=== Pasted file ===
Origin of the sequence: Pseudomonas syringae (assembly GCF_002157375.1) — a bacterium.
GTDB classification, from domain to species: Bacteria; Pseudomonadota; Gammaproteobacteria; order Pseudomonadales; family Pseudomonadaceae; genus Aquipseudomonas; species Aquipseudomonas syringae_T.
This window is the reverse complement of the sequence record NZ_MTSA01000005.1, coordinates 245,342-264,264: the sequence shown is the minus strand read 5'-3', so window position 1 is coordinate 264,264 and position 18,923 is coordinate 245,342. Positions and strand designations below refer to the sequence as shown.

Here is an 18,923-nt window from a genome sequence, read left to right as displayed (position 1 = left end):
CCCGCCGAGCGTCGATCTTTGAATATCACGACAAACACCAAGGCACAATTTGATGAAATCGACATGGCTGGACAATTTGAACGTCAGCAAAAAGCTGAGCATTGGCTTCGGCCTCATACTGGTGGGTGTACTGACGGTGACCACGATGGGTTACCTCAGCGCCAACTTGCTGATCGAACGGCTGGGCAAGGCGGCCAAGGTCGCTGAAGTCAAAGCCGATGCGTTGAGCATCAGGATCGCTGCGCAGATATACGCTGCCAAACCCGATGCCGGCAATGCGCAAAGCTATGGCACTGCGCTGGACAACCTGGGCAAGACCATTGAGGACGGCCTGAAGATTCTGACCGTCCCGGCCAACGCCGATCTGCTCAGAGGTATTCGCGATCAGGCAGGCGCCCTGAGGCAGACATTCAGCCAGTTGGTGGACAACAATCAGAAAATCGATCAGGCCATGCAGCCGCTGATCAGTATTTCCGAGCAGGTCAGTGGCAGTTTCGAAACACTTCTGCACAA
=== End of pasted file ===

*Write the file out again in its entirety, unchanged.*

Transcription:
Origin of the sequence: Pseudomonas syringae (assembly GCF_002157375.1) — a bacterium.
GTDB classification, from domain to species: Bacteria; Pseudomonadota; Gammaproteobacteria; order Pseudomonadales; family Pseudomonadaceae; genus Aquipseudomonas; species Aquipseudomonas syringae_T.
This window is the reverse complement of the sequence record NZ_MTSA01000005.1, coordinates 245,342-264,264: the sequence shown is the minus strand read 5'-3', so window position 1 is coordinate 264,264 and position 18,923 is coordinate 245,342. Positions and strand designations below refer to the sequence as shown.

Here is an 18,923-nt window from a genome sequence, read left to right as displayed (position 1 = left end):
CCCGCCGAGCGTCGATCTTTGAATATCACGACAAACACCAAGGCACAATTTGATGAAATCGACATGGCTGGACAATTTGAACGTCAGCAAAAAGCTGAGCATTGGCTTCGGCCTCATACTGGTGGGTGTACTGACGGTGACCACGATGGGTTACCTCAGCGCCAACTTGCTGATCGAACGGCTGGGCAAGGCGGCCAAGGTCGCTGAAGTCAAAGCCGATGCGTTGAGCATCAGGATCGCTGCGCAGATATACGCTGCCAAACCCGATGCCGGCAATGCGCAAAGCTATGGCACTGCGCTGGACAACCTGGGCAAGACCATTGAGGACGGCCTGAAGATTCTGACCGTCCCGGCCAACGCCGATCTGCTCAGAGGTATTCGCGATCAGGCAGGCGCCCTGAGGCAGACATTCAGCCAGTTGGTGGACAACAATCAGAAAATCGATCAGGCCATGCAGCCGCTGATCAGTATTTCCGAGCAGGTCAGTGGCAGTTTCGAAACACTTCTGCACAA